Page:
Pomegranates grow as dense, bushy shrubs 6 to 12 feet tall with thorny, slender branches. Where winters are mild they may be trained into small, multi-trunked trees.
• More detailed information can be found in The Georgia Fruit & Vegetable Book by Walter Reeves and Felder Rushing
• See also Pomegranate Production in Georgia
Orange-red, bell-shaped flowers appear on new growth in the spring and summer. The leathery fruit contains numerous seeds surrounded by sweet pink, juicy pulp. One way to enjoy the fruit is to roll it firmly on a hard surface then cut a hole in the end to suck out the juice. This is best done just before you bathe because pomegranate juice stains are difficult to remove from clothing. Commercially, the juice was once used to make grenadine syrup, the red coloring in a tequila sunrise mixed drink. Pomegranates make nice ornaments for fruit bowls or Christmas wreaths.
Plant Pomegranates in full sun. They can tolerate many soil types and some flooding. Proper watering is important in growing Pomegranates because adequate soil moisture is necessary to control fruit splitting. For new plants use 1 ounce of 10-10-10 per foot of bush height three times a year (early spring, late spring and summer) applied evenly in a circle about 18 inches in diameter with the plant in the center. Continue to increase the diameter of the circle and the rate as the plants grow, up to a maximum of 8 ounces per application when the plants are 8 feet tall. Light annual pruning encourages growth of new fruit spurs. Pomegranates may be damaged by unseasonably low temperatures in the fall, winter or spring and in mid-winter by temperatures below 10 degrees F.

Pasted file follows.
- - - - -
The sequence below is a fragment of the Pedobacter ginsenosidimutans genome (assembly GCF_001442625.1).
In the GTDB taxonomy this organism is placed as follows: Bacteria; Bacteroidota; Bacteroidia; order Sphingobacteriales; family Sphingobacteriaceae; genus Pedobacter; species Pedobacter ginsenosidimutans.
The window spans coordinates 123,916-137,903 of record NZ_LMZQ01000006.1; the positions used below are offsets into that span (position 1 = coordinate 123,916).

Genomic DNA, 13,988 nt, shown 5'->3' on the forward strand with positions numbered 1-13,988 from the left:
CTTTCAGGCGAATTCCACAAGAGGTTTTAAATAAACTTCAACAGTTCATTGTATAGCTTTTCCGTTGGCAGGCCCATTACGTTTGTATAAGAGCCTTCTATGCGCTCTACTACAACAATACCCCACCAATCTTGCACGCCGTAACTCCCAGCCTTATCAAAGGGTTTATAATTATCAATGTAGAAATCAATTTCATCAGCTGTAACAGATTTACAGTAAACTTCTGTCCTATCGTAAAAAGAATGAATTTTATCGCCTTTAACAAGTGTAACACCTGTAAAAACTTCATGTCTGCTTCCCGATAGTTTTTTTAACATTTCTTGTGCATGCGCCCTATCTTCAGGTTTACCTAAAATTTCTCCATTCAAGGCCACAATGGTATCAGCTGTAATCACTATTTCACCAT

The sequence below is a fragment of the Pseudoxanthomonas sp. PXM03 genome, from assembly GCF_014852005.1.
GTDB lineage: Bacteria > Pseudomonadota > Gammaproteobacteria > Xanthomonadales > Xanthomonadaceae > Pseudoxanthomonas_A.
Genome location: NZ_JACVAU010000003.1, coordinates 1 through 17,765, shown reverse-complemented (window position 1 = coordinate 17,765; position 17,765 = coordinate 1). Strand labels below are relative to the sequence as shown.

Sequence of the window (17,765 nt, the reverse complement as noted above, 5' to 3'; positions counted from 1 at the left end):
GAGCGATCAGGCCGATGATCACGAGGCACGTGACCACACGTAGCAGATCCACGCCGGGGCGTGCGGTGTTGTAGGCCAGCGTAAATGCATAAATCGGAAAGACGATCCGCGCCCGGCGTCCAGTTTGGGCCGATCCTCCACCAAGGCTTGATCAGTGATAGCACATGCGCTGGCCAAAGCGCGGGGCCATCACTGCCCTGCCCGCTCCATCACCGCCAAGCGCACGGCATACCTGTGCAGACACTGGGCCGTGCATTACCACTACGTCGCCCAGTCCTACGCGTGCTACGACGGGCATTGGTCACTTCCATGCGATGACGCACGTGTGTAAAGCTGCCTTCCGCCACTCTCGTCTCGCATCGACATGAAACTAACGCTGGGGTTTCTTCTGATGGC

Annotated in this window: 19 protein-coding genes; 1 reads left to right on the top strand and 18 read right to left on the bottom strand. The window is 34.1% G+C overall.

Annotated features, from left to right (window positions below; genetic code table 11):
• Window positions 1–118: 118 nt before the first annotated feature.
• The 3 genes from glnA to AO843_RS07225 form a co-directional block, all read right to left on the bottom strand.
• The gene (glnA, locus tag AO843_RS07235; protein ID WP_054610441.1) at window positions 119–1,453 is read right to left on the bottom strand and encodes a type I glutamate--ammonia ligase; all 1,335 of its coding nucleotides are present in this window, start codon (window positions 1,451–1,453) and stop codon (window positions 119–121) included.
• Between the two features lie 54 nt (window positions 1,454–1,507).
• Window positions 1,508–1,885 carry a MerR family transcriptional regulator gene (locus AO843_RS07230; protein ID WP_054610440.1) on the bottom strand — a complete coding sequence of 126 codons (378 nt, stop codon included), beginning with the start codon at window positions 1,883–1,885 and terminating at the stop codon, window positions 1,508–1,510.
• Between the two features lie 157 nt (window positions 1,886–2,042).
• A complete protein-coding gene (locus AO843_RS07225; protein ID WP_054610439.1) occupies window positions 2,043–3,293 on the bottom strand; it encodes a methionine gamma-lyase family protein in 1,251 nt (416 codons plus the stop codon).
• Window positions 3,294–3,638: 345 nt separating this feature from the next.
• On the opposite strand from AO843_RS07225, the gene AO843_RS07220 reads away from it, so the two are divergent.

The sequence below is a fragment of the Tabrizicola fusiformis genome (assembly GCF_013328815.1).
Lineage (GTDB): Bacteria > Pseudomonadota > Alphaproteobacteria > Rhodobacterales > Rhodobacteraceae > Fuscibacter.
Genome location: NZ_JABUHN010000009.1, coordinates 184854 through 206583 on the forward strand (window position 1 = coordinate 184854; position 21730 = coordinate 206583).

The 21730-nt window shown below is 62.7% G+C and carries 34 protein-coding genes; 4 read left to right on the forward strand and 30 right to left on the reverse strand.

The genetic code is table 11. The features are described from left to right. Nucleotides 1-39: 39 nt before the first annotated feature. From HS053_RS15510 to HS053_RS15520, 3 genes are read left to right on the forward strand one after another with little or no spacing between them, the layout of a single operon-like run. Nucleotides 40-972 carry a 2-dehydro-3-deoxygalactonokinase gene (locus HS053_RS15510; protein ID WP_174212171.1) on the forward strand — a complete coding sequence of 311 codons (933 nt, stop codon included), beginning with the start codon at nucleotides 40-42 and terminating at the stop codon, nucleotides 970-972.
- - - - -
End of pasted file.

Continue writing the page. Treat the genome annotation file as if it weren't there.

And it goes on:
UGA horticulturist Dan MacLean recommends ‘Nikitski ranni’ and ‘Cranberry’. “They both produce well (30-40 lbs/tree under minimal orchard management conditions). ‘Nikitski ranni’ (ranni means early) produces a bright red, consistently sized fruit, that has a slightly tart, but very appealing taste. ‘Cranberry’ produces a slightly darker red, slightly sweeter fruit (relative to ‘Nikitski ranni’), but also produces a much taller and wider tree (Cranberry has the largest trees in our block). Across all factors we have considered thus far, these are the two best performers under GA conditions.” ‘Wonderful’ doesn’t seem to grow well in Georgia.
If you find a heavy-fruiting Pomegranate at an abandoned home place, it can be propagated by hardwood cuttings. Contact your local Extension office (1-800-ASKUGA-1) for woody plant propagation details.